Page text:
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Today's Stichomancy for Jackie Chan

The first excerpt represents the past or something you must release, and is drawn from The Legend of Sleepy Hollow by Washington Irving:

like himself, full of mettle and mischief, and which no one but himself could manage. He was, in fact, noted for preferring vicious animals, given to all kinds of tricks which kept the rider in constant risk of his neck, for he held a tractable, wellbroken horse as unworthy of a lad of spirit.

Fain would I pause to dwell upon the world of charms that burst upon the enraptured gaze of my hero, as he entered the state parlor of Van Tassel's mansion. Not those of the bevy of buxom lasses, with their luxurious display of red and white; but the ample charms of a genuine Dutch country tea-table, in the sumptuous time of autumn. Such heaped up platters of cakes of


The Legend of Sleepy Hollow
The second excerpt represents the present or the deciding factor of the moment, and is drawn from Pivot of Civilization by Margaret Sanger:

adapt itself to those natural forces it could not conquer but could only adroitly turn to its own ends. Nevertheless, all along the line, in colonization, in agriculture, in medicine and in industry, mankind has triumphed over Nature.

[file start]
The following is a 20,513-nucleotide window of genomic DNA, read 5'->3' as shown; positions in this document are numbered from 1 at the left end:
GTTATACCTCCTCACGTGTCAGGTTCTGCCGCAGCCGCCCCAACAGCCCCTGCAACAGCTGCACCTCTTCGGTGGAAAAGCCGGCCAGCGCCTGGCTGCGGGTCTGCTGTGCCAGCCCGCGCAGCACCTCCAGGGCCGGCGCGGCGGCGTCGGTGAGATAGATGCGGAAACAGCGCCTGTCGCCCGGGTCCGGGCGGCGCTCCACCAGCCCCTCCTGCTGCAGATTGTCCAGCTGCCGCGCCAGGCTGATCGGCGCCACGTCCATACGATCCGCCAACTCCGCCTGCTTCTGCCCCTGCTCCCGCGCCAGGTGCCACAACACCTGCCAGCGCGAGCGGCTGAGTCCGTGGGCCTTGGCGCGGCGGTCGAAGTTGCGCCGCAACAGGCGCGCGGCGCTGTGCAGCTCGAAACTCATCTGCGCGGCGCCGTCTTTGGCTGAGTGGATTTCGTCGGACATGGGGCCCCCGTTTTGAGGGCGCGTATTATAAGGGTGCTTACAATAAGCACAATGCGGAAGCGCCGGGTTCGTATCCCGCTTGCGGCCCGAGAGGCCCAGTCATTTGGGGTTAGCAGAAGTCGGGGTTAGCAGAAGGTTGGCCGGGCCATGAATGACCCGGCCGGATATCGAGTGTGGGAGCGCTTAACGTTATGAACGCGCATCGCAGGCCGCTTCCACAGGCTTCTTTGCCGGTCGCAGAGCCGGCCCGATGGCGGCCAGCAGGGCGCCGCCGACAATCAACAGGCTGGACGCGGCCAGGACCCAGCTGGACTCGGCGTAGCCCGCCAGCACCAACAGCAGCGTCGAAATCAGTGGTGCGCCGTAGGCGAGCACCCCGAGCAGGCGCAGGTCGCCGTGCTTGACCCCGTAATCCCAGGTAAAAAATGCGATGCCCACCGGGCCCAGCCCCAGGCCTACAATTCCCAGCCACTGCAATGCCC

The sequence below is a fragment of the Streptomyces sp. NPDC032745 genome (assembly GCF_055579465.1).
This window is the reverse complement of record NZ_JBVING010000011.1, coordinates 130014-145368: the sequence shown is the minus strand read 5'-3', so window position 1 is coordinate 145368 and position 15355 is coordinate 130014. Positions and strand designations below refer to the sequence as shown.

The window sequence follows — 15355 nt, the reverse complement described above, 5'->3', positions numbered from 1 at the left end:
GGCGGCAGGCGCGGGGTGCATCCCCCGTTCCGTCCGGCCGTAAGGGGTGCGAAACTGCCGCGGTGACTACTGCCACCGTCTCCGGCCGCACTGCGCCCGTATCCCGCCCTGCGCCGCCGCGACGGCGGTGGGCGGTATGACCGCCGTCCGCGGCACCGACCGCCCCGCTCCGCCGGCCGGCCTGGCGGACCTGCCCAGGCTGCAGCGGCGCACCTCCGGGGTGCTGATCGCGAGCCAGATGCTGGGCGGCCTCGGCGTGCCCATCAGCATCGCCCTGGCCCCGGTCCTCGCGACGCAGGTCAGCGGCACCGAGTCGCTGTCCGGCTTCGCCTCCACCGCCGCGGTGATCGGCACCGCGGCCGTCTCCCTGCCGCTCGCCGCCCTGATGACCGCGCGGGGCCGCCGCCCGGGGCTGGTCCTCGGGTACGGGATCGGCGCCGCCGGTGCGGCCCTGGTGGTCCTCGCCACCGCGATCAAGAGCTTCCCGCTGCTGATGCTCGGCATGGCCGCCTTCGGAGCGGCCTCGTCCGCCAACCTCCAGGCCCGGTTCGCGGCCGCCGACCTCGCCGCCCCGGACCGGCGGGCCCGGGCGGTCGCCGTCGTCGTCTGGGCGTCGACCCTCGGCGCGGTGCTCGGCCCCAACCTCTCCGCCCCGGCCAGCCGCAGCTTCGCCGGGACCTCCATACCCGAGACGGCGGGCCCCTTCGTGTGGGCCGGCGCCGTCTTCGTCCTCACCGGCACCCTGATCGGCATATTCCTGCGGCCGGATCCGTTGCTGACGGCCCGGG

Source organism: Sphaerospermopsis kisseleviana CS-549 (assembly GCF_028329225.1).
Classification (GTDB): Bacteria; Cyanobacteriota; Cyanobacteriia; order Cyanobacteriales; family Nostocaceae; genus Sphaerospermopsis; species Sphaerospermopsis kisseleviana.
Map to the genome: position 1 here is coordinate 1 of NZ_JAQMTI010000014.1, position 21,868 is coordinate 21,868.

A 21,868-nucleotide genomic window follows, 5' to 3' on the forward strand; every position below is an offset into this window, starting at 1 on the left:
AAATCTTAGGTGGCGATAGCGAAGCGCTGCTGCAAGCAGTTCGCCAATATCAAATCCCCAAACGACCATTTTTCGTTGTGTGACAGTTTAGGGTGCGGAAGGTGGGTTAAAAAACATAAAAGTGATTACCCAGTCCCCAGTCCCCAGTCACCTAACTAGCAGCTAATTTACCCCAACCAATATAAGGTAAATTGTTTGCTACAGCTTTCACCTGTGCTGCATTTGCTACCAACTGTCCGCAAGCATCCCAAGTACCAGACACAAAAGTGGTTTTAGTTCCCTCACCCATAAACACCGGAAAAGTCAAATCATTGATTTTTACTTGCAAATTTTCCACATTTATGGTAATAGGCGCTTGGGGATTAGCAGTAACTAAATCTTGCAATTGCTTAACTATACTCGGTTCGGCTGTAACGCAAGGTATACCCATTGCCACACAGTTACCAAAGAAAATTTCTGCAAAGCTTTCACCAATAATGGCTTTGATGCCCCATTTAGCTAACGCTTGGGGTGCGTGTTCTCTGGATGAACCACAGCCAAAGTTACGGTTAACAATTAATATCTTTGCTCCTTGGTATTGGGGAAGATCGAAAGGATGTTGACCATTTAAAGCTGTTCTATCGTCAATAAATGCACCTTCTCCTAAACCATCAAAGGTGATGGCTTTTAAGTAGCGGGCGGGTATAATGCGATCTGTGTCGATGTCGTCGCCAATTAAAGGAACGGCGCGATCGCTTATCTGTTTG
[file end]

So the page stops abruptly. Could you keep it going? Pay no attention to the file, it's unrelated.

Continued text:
But lest the recognition of this victory lead us to self-satisfaction and complacency, we should never forget that this mastery consists to a great extent in a recognition of the power of those blind forces, and our adroit control over them. It has been truly said that we attain no power over Nature until we learn natural laws and conform and adapt ourselves to them.

The strength of the human race has been its ability not merely to

The third excerpt represents the future or something you must embrace, and is drawn from Alexander's Bridge by Willa Cather:

thinking of the boys, when it occurred to him that the train must be nearing Allway. In going to his new bridge at Moorlock he had always to pass through Allway. The train stopped at Allway Mills, then wound two miles up the river, and then the hollow sound under his feet told Bartley that he was on his first bridge again. The bridge seemed longer than it had ever seemed before, and he was glad when he felt the beat of the wheels on the solid roadbed again. He did not like


Alexander's Bridge